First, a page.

DuckDuckGo’s new email privacy service: how will marketers react?
With privacy and tracking making even more headlines than usual over the last few weeks, DuckDuckGo is launching a new email privacy service that strips out trackers. But can it change the privacy landscape?
As the company points out, email trackers can currently be found in more than 70 per cent of mailing lists. They tell advertisers when an email is opened, where it's read and on what device, and can be combined with other information to help build up detailed profiles of users.
However, DuckDuckGo's new Email Protection, now in beta and with a waitlist, gives users an @duck.com email address that immediately forwards messages to their usual inbox after checking for and removing any trackers. Neither emails nor headers are retained by DuckDuckGo itself.
And there's also the option to create Private Duck Addresses - unique, disposable forwarding addresses that can be used to sign up for sites that might share the user's email address, or where there's a risk of ongoing spam.
The service is similar in principle to Apple’s Hide My Email, included in iOS 15, but works with iOS, Android, and all major web browsers.
"Since it’s common for sites to upload your email address to Google and Facebook for ad targeting, or for your email to be leaked in a data breach, this extra level of identity protection is now unfortunately necessary," the company explains.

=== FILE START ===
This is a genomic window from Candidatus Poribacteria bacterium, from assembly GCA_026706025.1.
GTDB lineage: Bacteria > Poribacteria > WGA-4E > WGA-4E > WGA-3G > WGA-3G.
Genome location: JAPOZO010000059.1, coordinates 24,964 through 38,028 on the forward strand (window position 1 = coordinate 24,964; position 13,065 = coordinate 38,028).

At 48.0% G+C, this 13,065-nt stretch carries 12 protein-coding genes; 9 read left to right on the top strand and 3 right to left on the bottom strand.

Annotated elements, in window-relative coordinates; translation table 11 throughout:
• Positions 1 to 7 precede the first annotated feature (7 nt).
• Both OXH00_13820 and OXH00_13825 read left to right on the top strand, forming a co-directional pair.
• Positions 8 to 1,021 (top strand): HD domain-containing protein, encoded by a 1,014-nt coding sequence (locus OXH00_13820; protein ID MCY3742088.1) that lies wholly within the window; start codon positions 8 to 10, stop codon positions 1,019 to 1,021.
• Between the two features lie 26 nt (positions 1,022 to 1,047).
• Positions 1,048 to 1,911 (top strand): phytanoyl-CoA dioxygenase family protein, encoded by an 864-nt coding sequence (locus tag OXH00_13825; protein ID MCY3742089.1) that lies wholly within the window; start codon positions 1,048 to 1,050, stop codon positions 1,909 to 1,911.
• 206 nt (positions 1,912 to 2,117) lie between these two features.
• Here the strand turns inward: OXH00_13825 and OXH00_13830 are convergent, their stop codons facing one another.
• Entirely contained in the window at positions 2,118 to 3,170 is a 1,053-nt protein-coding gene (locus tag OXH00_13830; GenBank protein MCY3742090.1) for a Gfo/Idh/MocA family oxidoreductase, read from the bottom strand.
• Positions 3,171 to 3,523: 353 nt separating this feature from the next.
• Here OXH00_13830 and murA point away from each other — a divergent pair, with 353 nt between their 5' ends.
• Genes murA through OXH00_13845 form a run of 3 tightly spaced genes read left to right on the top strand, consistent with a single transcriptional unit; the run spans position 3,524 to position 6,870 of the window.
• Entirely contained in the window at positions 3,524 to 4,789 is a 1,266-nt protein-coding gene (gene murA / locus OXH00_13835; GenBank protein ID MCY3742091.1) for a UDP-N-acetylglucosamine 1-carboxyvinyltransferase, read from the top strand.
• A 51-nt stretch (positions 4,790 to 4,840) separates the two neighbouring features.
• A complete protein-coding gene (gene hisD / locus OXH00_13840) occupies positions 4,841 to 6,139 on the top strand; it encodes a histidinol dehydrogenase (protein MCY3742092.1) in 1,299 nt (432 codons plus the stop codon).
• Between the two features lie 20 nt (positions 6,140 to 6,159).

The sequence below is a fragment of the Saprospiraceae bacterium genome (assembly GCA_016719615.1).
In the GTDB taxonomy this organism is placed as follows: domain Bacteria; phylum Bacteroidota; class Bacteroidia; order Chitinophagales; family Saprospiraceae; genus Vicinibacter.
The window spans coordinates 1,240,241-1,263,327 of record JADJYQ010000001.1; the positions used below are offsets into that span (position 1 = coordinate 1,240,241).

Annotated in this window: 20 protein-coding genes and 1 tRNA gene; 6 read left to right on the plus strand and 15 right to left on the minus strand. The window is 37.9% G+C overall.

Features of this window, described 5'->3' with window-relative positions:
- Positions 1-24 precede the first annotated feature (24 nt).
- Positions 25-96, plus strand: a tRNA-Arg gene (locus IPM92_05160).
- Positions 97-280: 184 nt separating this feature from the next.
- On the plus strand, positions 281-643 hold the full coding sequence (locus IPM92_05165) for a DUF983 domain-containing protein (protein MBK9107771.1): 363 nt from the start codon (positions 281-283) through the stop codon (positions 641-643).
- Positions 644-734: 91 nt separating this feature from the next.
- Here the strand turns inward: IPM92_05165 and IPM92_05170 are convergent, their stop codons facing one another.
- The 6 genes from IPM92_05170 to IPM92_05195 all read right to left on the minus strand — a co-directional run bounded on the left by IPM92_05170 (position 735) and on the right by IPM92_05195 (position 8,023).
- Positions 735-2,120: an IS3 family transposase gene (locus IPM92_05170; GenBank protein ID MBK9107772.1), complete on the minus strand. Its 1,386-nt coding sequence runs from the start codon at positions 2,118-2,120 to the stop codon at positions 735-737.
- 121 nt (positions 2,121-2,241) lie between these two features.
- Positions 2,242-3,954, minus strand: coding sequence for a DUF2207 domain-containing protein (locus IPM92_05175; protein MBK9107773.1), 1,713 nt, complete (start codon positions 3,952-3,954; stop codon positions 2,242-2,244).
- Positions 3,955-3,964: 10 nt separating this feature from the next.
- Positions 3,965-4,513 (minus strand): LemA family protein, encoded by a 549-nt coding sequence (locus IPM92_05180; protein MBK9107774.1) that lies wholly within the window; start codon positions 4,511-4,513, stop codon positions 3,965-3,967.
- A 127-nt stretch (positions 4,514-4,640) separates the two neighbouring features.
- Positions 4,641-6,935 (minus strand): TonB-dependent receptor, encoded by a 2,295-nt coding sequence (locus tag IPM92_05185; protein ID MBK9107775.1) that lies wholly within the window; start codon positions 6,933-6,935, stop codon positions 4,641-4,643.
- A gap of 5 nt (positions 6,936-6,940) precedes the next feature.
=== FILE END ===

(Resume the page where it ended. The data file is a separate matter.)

"You can think of it as similar to not reusing the same password everywhere. We’ve also made Private Duck Addresses easy to deactivate, so there’s no stress if you start receiving too much spam."
Roger Grimes, data driven defense evangelist at security firm KnowBe4 points out that most email programs offer some protection from tracking already.
In practice, web trackers are generally blocked by default, in that most email programs don't allow linking back out from an email unless the recipient specifically gives permission for, say, images to be downloaded and displayed.
"But by removing them from the email, the user does not have to worry about the tracking at all, even if they allow images to download. So, it is a good thing," says Grimes.
"With that said, our privacy is so thoroughly compromised in every possible way that this is just one of a hundred angles that legitimate marketers and others are using to track you."
How will marketers react?
And, says Adam Robinson, founder and CEO of email targeting firm GetEmails, marketers will continue to find ways to track users.
DuckDuckGo's Email Protection doesn't leave marketers completely in the dark, for example: as with Apple's Hide My Email, they're still able to see certain information, such as which links have been clicked.
"The double-edged sword of clamping down on privacy is that ultimately, you starve the internet of an important part of its value exchange mechanism. Marketers are always going to be playing the cat-and-mouse game of trying to find ways to track people in their given environments," says Robinson.
"Advertising works better and is more economic when it's targeted. The best way to target online, for now, is to track people."
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